Having planted rice on Gaun’s family farm on my last visit to Isaan there was a strong expectation from her family that I would return to participate in the harvest mid-November.  I was going to get to Isaan earlier in November because the rice was ready sooner than predicted but two events resulted in us postponing the trip. Firstly we moved to Chiang Mai on 1 November and we were involved in setting up the new house. The second reason was that we wanted to be in town for the popular Loi Krathong/Yi Peng festival on the weekend of 16 – 17 November.

This blog covers my experience of Loi Krathong/Yi Peng festivals. The next blog will talk about our two day 660 km drive through country Thailand to Si Bun Ruang in North East Isaan to fulfil my rice harvesting obligations!

The Ping River in the centre of Chiang Mai in festival mode for Loi Krathong.

The Ping River in the centre of Chiang Mai in festival mode for Loi Krathong.

There are two aspects to the Loi Krathong/Yi Peng festival weekend held across Thailand but particularly enthusiastically in Chiang Mai. The water bit is called Loi Krathong while the sky aspect is called Yi Peng. The two are combined into the one event. I have been lazy and for those of you who have never heard of these two events here is Mr Wikipedia’s listing on the topics:

Loi Krathong

 Loi Krathong takes place on the evening of the full moon of the 12th month in the traditional Thai lunar calendar. In the western calendar this usually falls in November.

Loi means ‘to float’, while krathong refers to the (usually) lotus-shaped container which floats on the water. Krathong has no other meaning in Thai besides decorative floats, so Loi Krathong is very hard to translate, requiring a word describing what a Krathong looks like such as Floating Crown, Floating Boat, Floating Decoration. The traditional krathong are made from a slice of the trunk of a banana tree or a spider lily plant. Modern krathongs are more often made of bread or styrofoam. A bread krathong will disintegrate after a few days and can be eaten by fish. Banana stalk krathong are also biodegradable, but Styrofoam krathongs are sometimes banned, as they pollute the rivers and may take years to decompose. A krathong is decorated with elaborately-folded banana leaves, incense sticks, and a candle. A small coin is sometimes included as an offering to the river spirits. On the night of the full moon, Thais launch their krathong on a river, canal or a pond, making a wish as they do so. The festival may originate from an ancient ritual paying respect to the water spirits.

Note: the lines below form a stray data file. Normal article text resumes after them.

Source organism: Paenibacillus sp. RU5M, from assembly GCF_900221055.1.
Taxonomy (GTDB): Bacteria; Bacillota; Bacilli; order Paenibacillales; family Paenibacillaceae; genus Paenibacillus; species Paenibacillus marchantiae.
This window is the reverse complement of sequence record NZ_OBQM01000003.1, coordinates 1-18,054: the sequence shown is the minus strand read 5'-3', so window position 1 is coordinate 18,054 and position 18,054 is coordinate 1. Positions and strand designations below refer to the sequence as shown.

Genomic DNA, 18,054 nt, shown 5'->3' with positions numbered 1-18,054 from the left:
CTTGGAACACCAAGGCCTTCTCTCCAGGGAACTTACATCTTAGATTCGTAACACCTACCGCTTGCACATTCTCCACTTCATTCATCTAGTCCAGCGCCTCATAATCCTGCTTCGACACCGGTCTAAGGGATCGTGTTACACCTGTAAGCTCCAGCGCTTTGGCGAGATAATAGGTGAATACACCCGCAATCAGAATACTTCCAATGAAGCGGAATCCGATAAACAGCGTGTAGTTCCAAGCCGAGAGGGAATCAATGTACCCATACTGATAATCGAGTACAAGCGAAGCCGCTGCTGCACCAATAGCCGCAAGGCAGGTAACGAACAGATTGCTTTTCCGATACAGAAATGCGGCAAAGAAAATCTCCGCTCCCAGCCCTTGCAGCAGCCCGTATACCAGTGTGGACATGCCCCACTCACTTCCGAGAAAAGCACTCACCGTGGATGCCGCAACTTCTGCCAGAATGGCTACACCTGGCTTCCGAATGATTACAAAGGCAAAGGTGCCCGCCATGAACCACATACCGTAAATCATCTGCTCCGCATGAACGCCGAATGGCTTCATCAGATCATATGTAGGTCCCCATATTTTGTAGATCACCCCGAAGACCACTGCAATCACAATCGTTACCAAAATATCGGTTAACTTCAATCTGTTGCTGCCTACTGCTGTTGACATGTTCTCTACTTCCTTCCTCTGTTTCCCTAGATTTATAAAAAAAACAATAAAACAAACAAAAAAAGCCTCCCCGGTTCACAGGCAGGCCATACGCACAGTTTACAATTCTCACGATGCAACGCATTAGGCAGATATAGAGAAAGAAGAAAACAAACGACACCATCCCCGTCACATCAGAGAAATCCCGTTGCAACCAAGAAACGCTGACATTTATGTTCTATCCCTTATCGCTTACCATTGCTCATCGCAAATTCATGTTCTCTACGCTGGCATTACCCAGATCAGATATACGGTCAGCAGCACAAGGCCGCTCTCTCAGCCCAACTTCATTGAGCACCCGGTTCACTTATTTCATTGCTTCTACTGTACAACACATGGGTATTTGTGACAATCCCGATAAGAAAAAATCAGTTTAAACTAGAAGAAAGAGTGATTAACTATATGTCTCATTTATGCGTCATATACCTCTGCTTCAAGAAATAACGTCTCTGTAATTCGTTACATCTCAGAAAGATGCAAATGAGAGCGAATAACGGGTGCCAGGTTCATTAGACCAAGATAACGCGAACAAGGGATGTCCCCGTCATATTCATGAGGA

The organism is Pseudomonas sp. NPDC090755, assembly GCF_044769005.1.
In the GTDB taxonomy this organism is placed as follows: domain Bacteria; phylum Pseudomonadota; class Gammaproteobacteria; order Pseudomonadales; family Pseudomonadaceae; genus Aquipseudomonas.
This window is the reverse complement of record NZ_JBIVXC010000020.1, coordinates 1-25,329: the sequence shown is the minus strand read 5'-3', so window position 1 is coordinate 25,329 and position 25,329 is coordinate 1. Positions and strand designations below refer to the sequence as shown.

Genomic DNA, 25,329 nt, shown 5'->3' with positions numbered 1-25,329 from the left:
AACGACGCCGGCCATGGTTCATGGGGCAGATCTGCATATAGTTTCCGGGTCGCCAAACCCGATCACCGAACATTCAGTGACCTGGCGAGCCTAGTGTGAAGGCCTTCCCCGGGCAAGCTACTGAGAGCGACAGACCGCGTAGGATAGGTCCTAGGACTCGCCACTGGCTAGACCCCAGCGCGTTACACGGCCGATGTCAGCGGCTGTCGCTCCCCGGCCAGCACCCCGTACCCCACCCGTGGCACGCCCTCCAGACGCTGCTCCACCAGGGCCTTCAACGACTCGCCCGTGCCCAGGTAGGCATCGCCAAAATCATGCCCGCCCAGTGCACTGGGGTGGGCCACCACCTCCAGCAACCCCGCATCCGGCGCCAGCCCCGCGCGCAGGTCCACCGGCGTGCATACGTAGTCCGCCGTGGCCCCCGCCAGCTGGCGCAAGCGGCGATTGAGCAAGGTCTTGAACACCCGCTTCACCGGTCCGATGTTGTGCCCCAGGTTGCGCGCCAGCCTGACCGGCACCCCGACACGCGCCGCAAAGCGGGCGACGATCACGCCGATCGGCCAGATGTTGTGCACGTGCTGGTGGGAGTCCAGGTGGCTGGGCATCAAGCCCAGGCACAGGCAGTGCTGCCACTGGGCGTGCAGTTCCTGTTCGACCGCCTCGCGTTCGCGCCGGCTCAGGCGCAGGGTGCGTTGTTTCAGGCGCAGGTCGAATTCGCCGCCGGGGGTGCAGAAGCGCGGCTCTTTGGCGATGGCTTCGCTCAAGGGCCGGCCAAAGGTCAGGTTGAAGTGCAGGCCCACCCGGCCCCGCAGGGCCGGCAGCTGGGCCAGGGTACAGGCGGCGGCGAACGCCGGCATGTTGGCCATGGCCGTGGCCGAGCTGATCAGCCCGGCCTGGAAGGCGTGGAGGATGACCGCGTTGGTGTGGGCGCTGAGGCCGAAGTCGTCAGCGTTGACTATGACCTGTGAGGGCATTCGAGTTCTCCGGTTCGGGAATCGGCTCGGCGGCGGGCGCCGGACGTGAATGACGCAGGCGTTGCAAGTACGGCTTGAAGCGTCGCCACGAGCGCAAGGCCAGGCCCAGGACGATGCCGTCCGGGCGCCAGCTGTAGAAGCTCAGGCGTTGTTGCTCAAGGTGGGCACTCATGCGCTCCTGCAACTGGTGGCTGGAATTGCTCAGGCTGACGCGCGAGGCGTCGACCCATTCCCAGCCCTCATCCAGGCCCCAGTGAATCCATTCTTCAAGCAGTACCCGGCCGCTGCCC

A modern krathong made from ice cream cones. On paper plates mind you so not totally biodegradable.

A modern krathong made from ice cream cones. Often made on paper plates mind you so not totally biodegradable.

Yi Peng

Loi Krathong coincides with the Lanna (northern Thai) festival known as “Yi Peng”. Due to a difference between the old Lanna calendar and the Thai calendar, Yi Peng is held on a full moon of the 2nd month of the Lanna calendar (“Yi” meaning “2nd” and “Peng” meaning “month” in the Lanna language). A multitude of Lanna-style sky lanterns (khom loi, literally: “floating lanterns”) are launched into the air where they resemble large flocks of giant fluorescent jellyfish gracefully floating by through the sky. The festival is meant as a time for tham bun, to make merit. The most elaborate Yi Peng celebrations can be seen in Chiang Mai the ancient capital of the former Lanna kingdom, where now both Loi Krathong and Yi Peng are celebrated at the same time resulting in lights floating on the waters, lights hanging from trees/buildings or standing on walls, and lights floating by in the sky.

Laterns

Khom Lois. Due to either inferior photographic equipment or lack of skill and maybe both this isn’t my picture but borrowed from the net.

This weekend is huge in Chiang Mai with lots of related events happening on the both cultural and entertainment fronts. The centre of town around the river Ping is a traffic nightmare over this period as the streets, which aren’t that wide at the best of times, are partly taken over with stalls selling food and krathongs. Huge crowds with a good number of foreigners attracted here by the festival atmosphere.